Don’t Ruin the Ability to Step Up in Basis
When we inherit property that has a value to it, especially property that increases in value, we often don’t take into account the tax consequences. Capital gains taxes can take a large chunk out of property that you have inherited and you later try to sell if that property has increased in value.
Capital Gains Taxes
Capital gains taxes are taxes on the increased value of property that you inherit. In many cases the capital gains tax on inherited property won’t be significant.
But what about assets that do have value or large increases in value? You may not think that anybody in your family has anything of great value or appreciation to pass on. But items that may have been purchased by our parents or grandparents throughout their lives may have had a lot of time to appreciate in value. Items that appreciate may include stocks and shares in companies, as well as physical items including real estate.
Example of How Gains Taxes Work
Let’s pretend that your grandfather had purchased the first Apple computer ever made. Back then, the computer cost about $600. Recently an Apple 1 sold at an auction house for over $200,000. If that was your computer that sold, there would be an incredible capital gains tax assessed on that increase. At the typical 15-23% capital gains tax, that’s about $15,000 to $45,000 in taxes.
But what if you could change the starting date that’s used to determine what that asset was worth? What if, instead of the beginning value being when your relative purchased it, the starting point could be the day you inherited it, and the ending value the day you sell it? In most cases, this would drastically reduce the capital gains taxes.
Step Up Can Save Taxes
In our example, if that computer was worth $200,000 when you inherited it, and you sold it 5 years later for $205,000, the capital gains tax would only apply to the $5,000 increase. The start date has “moved up” from when your relatives bought it to when you inherited it.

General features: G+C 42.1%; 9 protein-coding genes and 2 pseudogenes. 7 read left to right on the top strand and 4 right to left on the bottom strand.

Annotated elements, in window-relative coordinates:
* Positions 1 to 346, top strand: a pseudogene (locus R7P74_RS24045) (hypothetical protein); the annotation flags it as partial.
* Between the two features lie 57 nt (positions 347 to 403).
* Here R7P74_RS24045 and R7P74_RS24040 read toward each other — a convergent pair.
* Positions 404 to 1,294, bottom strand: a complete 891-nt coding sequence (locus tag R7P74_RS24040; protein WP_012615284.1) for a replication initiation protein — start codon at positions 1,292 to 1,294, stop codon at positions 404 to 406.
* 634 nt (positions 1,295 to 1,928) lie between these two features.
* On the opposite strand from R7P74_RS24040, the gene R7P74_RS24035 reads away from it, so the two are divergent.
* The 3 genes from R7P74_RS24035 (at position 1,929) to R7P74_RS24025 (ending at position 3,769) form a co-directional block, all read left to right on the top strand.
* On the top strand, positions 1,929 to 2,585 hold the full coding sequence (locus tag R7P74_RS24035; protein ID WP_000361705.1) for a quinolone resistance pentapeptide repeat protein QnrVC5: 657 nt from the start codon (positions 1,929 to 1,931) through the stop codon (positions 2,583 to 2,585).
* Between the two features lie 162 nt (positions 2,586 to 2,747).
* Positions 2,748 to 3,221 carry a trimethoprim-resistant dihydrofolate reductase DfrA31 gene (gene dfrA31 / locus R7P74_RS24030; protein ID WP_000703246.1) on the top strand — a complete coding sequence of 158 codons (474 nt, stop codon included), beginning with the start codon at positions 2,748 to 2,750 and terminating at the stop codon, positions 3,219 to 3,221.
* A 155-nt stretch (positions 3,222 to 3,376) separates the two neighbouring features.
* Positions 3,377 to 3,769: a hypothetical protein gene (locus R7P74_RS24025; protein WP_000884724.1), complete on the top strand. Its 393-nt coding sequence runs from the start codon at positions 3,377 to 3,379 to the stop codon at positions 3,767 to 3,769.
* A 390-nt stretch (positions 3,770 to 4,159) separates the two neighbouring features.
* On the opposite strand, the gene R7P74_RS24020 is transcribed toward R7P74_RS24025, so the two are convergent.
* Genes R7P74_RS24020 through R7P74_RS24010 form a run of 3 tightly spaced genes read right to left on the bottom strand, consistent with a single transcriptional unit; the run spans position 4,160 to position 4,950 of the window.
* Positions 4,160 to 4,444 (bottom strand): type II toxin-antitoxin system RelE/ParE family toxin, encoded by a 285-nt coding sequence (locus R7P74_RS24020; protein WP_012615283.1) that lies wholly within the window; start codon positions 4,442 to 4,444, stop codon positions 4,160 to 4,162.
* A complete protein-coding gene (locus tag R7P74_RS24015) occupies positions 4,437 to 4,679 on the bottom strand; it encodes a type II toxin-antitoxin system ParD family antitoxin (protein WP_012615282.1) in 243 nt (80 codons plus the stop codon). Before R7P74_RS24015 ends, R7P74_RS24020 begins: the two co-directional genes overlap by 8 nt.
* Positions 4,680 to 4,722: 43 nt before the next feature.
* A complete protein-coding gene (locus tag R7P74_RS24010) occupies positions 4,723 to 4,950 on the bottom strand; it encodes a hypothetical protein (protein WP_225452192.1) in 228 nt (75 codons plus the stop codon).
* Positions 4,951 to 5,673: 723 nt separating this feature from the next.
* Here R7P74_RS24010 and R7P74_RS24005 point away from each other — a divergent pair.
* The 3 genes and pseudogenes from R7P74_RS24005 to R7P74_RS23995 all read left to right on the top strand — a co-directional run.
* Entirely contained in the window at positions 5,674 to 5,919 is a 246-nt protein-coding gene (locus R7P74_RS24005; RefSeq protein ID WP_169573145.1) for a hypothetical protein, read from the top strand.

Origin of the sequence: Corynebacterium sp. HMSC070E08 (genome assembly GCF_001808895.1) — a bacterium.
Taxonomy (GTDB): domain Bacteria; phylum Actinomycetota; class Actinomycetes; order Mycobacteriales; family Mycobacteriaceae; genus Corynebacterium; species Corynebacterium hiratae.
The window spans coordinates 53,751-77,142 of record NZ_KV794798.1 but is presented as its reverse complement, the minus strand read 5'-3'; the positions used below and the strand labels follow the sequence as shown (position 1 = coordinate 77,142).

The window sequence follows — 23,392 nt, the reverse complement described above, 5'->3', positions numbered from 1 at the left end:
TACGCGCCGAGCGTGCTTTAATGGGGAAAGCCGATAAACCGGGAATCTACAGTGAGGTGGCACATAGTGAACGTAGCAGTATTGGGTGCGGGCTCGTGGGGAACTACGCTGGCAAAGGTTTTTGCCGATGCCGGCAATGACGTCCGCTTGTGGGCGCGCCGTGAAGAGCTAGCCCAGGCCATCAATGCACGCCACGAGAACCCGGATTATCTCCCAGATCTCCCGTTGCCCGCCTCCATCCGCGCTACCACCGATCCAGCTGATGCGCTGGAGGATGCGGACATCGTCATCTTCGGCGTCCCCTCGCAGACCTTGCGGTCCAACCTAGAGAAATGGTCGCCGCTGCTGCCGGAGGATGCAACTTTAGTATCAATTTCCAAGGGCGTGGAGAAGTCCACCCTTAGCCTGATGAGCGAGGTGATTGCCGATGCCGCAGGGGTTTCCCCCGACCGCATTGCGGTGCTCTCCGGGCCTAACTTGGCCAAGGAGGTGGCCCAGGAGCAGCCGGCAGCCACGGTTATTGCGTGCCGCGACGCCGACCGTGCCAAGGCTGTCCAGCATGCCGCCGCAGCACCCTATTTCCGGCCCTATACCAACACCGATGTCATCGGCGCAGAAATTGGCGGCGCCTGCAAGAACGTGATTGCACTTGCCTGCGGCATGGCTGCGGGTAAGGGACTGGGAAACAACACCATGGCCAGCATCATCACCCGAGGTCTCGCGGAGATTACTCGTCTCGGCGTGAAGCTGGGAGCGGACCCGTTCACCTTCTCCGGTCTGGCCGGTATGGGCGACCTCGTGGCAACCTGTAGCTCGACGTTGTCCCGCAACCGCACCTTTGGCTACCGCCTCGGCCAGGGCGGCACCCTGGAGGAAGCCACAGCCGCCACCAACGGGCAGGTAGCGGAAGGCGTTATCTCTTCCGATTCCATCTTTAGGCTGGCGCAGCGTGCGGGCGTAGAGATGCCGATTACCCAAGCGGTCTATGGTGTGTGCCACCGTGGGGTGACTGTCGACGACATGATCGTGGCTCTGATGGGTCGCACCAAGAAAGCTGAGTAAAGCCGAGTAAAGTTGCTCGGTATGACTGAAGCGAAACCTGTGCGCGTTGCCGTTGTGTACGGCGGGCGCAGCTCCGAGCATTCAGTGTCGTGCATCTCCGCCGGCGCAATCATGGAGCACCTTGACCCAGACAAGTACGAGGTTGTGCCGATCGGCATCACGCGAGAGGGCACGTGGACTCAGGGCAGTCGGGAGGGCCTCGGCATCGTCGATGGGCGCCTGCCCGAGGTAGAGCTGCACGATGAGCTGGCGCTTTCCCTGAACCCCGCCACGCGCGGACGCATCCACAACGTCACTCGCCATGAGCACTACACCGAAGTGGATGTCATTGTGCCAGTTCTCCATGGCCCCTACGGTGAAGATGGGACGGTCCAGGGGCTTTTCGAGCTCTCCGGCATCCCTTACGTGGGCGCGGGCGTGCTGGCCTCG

Many people miss out on the value of this step up in basis because they gift items to relatives before they pass away. Giving away property may seem like a nice thing to do but the ability to change the date of valuation only applies to inherited property. That gift could end up costing your relative a lot of money in taxes.
Rules That Apply
Putting assets in a revocable trust may create issues with changing the basis date. As we have discussed previously in this blog, revocable trusts don’t provide asset protection from creditors. Irrevocable trusts are best for that purpose. But property that is in an irrevocable trust and passed to a relative as an inheritance may not qualify for the step up basis.
You can get the benefit of the basis change even if you were part owner of property with the deceased and inherited all of it afterward, but the benefit would only apply to the part you inherited.
Make sure the property you leave to relatives doesn’t end up creating tax burdens. Contact Tampa estate and business attorney David Toback to discuss a comprehensive asset protection plan.